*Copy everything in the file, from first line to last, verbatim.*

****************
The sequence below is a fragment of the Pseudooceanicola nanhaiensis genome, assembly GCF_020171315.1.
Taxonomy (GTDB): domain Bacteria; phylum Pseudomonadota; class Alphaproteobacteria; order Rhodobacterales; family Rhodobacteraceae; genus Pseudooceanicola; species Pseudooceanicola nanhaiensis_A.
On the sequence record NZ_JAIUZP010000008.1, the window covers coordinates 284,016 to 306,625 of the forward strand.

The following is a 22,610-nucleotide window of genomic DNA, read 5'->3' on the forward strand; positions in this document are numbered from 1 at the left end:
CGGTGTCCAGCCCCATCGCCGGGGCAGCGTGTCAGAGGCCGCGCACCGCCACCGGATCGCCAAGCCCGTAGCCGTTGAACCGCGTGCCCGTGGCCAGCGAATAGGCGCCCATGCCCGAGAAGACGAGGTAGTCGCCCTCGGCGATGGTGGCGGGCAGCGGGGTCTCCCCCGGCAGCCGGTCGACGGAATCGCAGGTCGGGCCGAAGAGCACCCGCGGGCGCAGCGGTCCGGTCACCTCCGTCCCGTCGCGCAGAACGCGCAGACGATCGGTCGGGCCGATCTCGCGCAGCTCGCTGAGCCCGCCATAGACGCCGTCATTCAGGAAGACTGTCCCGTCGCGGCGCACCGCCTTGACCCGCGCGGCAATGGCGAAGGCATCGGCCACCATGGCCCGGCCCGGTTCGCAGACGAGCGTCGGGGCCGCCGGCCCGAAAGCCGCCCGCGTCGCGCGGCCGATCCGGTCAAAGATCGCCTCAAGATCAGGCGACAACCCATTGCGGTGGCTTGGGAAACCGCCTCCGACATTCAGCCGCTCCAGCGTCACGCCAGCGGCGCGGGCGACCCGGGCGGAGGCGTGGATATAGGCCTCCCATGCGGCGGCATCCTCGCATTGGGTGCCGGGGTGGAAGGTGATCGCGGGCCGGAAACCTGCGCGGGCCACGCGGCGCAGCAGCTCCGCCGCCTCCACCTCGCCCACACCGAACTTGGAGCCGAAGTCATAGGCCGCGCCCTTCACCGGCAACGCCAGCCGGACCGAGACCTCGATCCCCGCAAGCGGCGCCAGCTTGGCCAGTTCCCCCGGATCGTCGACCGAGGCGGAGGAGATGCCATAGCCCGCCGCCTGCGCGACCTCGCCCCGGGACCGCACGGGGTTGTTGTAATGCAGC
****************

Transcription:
The sequence below is a fragment of the Pseudooceanicola nanhaiensis genome, assembly GCF_020171315.1.
Taxonomy (GTDB): domain Bacteria; phylum Pseudomonadota; class Alphaproteobacteria; order Rhodobacterales; family Rhodobacteraceae; genus Pseudooceanicola; species Pseudooceanicola nanhaiensis_A.
On the sequence record NZ_JAIUZP010000008.1, the window covers coordinates 284,016 to 306,625 of the forward strand.

The following is a 22,610-nucleotide window of genomic DNA, read 5'->3' on the forward strand; positions in this document are numbered from 1 at the left end:
CGGTGTCCAGCCCCATCGCCGGGGCAGCGTGTCAGAGGCCGCGCACCGCCACCGGATCGCCAAGCCCGTAGCCGTTGAACCGCGTGCCCGTGGCCAGCGAATAGGCGCCCATGCCCGAGAAGACGAGGTAGTCGCCCTCGGCGATGGTGGCGGGCAGCGGGGTCTCCCCCGGCAGCCGGTCGACGGAATCGCAGGTCGGGCCGAAGAGCACCCGCGGGCGCAGCGGTCCGGTCACCTCCGTCCCGTCGCGCAGAACGCGCAGACGATCGGTCGGGCCGATCTCGCGCAGCTCGCTGAGCCCGCCATAGACGCCGTCATTCAGGAAGACTGTCCCGTCGCGGCGCACCGCCTTGACCCGCGCGGCAATGGCGAAGGCATCGGCCACCATGGCCCGGCCCGGTTCGCAGACGAGCGTCGGGGCCGCCGGCCCGAAAGCCGCCCGCGTCGCGCGGCCGATCCGGTCAAAGATCGCCTCAAGATCAGGCGACAACCCATTGCGGTGGCTTGGGAAACCGCCTCCGACATTCAGCCGCTCCAGCGTCACGCCAGCGGCGCGGGCGACCCGGGCGGAGGCGTGGATATAGGCCTCCCATGCGGCGGCATCCTCGCATTGGGTGCCGGGGTGGAAGGTGATCGCGGGCCGGAAACCTGCGCGGGCCACGCGGCGCAGCAGCTCCGCCGCCTCCACCTCGCCCACACCGAACTTGGAGCCGAAGTCATAGGCCGCGCCCTTCACCGGCAACGCCAGCCGGACCGAGACCTCGATCCCCGCAAGCGGCGCCAGCTTGGCCAGTTCCCCCGGATCGTCGACCGAGGCGGAGGAGATGCCATAGCCCGCCGCCTGCGCGACCTCGCCCCGGGACCGCACGGGGTTGTTGTAATGCAGC